Saddam's wife possibly in Syria: US officials
Intelligence reports indicate a top Iraqi N-scientist recently spent time in Syria, and Saddam's first wife is possibly there now, officials said.india Updated: Apr 15, 2003 15:02 IST
Intelligence information indicates a top Iraqi nuclear scientist recently spent time in Syria, and Saddam Hussein's first wife is possibly there now, officials said. But they characterized reports of other top Iraqi leaders arriving in Syria as uncorroborated.
The scientist, Jaffar al-Jaffer, left Syria and went to another Middle Eastern country, where he turned himself over to authorities during the past few days, officials said Monday. He was being interviewed by American officials.
Some reports put Saddam's first wife, Sajida Khairallah Telfah, in Syria, but other reports placed her in other countries that officials declined to specify. She was believed to have left Iraq, but it was unclear when, officials said.
Bush administration officials have alleged publicly that Syria was taking in members of Saddam's regime.
As early as April 2, Defence Secretary Donald H Rumsfeld spoke of unconfirmed reports that members of the Iraqi president's family, including his first wife, had fled.
The officials said Monday that information on the wife's departure, but not her destination, had firmed up since then. Saddam's half brother, Watban Ibrahim Hasan, an adviser to the deposed Iraqi president, was captured near Mosul in recent days, apparently preparing to flee to Syria, US officials said.
The nuclear scientist, al-Jaffer, was believed to know key people and locations of facilities connected to Iraq's nuclear weapons program, the officials said, speaking on the condition of anonymity. His confinement, along with Saturday's surrender of Lt Gen Amer al-Saadi, Saddam Hussein's alleged point man on various weapons' programs, could provide US officials with a wealth of information on Iraq's chemical, biological, nuclear and long-range missile efforts.
Al-Jaffer, a British-educated physicist, was described by UN inspectors as the father of Iraq's nuclear weapons program. The whereabouts and status of other members of Saddam's immediate family were not known. Nor did officials have definitive word on Saddam or his elder sons, Odai and Qusai, both senior leaders in Saddam's administration.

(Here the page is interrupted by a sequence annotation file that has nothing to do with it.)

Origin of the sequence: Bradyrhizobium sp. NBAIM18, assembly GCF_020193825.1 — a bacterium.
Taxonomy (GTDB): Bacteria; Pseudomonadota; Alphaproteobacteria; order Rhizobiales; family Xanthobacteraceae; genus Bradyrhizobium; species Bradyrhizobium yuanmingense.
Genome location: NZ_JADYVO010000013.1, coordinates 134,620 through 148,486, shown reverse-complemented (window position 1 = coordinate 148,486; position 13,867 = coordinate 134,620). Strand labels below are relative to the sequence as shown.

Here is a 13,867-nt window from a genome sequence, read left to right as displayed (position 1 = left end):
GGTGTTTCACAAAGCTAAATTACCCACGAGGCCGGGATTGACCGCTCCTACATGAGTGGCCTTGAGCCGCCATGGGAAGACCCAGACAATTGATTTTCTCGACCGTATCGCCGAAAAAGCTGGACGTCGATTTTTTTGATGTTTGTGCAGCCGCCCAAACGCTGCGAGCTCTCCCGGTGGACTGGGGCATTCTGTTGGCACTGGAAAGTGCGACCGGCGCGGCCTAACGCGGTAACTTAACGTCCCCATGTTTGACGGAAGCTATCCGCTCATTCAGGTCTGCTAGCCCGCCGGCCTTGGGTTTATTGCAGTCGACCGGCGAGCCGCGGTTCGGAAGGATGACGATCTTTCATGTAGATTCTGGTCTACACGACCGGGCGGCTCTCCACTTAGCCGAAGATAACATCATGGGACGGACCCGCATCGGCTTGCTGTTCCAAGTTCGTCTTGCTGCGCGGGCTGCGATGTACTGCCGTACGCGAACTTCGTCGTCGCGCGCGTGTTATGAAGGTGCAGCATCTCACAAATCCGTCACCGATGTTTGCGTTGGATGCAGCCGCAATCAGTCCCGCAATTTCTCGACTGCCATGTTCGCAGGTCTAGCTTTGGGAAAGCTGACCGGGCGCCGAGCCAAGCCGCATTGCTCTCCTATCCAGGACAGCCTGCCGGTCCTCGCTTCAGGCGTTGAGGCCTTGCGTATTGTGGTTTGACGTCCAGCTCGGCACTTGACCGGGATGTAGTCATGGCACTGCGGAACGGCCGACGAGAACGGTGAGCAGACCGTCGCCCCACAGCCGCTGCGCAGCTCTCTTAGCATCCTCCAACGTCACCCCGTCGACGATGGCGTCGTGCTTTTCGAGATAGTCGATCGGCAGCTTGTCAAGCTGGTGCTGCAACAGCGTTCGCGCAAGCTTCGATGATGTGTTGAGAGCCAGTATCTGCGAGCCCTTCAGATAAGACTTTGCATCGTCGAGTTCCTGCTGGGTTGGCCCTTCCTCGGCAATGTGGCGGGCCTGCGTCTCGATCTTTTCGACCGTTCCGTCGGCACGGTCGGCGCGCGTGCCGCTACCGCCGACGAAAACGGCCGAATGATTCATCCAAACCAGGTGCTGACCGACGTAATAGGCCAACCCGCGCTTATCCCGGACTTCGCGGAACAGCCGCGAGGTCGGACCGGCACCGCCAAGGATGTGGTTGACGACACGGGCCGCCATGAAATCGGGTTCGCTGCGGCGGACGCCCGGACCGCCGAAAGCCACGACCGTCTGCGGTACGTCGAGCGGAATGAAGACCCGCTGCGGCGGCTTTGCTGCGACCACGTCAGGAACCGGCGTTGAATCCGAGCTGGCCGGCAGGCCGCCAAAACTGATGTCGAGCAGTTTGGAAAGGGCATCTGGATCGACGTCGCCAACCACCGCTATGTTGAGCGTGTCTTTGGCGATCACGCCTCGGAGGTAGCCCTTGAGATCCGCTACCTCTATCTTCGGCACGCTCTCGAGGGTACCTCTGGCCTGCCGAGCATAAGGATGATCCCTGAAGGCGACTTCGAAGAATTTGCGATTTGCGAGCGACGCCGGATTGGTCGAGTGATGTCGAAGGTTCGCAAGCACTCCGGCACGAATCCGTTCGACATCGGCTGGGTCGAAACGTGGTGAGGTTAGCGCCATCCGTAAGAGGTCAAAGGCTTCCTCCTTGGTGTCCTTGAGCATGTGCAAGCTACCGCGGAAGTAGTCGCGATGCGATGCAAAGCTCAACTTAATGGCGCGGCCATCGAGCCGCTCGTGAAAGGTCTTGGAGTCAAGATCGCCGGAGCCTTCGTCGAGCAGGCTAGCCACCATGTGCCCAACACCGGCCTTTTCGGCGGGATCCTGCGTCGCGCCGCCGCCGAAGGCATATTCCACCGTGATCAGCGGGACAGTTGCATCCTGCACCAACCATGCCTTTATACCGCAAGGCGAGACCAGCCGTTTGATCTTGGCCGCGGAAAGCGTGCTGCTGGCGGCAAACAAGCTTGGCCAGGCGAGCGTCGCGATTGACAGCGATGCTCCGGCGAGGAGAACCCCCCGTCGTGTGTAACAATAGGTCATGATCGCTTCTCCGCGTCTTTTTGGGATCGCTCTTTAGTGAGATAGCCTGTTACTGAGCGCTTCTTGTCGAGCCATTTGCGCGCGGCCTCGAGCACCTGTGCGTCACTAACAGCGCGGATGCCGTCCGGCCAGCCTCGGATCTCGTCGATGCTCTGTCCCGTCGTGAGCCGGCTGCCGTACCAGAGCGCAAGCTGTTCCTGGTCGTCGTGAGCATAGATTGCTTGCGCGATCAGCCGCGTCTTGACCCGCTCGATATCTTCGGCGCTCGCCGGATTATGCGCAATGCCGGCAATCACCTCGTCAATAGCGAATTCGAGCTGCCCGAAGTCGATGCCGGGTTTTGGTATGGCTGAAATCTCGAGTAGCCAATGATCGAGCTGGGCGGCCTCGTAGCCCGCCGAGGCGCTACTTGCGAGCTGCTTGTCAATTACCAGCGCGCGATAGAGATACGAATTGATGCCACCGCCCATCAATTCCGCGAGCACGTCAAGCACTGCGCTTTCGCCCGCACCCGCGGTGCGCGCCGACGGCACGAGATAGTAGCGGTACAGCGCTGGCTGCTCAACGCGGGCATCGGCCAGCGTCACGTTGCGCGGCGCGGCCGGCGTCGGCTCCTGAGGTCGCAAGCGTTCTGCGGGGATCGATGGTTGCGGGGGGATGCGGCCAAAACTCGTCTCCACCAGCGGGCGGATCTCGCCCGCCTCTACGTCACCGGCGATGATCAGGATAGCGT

Other members of Saddam's family, including Saddam's second wife, three daughters and another son, may have information on their whereabouts, officials said. All kept low profiles during Saddam's rule, and none held senior positions.
Saddam's first wife was mother to Odai, Qusai and three daughters: Raghad, Saddam's favourite; Rana; and Hala. Some of the children have children of their own. Saddam remains married to both wives. In Islam, a man may have as many as four wives. In 1995, Raghad's and Rana's husbands defected from Iraq to Jordan. The brothers were debriefed by Western intelligence officials and reportedly disclosed secrets of Iraq's military and weapons programs.
They failed to gain the trust of Iraqi exiles, however, and returned to Baghdad with their families six months later on Saddam's promise neither they nor their families would be harmed. They were shot down shortly after they arrived, and Saddam placed Sajida under house arrest because she demanded that he punish the killers. Opponents said they were instigated by Odai.
Saddam's second wife, Samira Shahbandar, was mother to Saddam's other son, Ali Saddam Hussein. Saddam married Shahbandar, a daughter of a prominent Iraqi family, in the late 1980s, and their son is not believed to be old enough to have any responsibilities.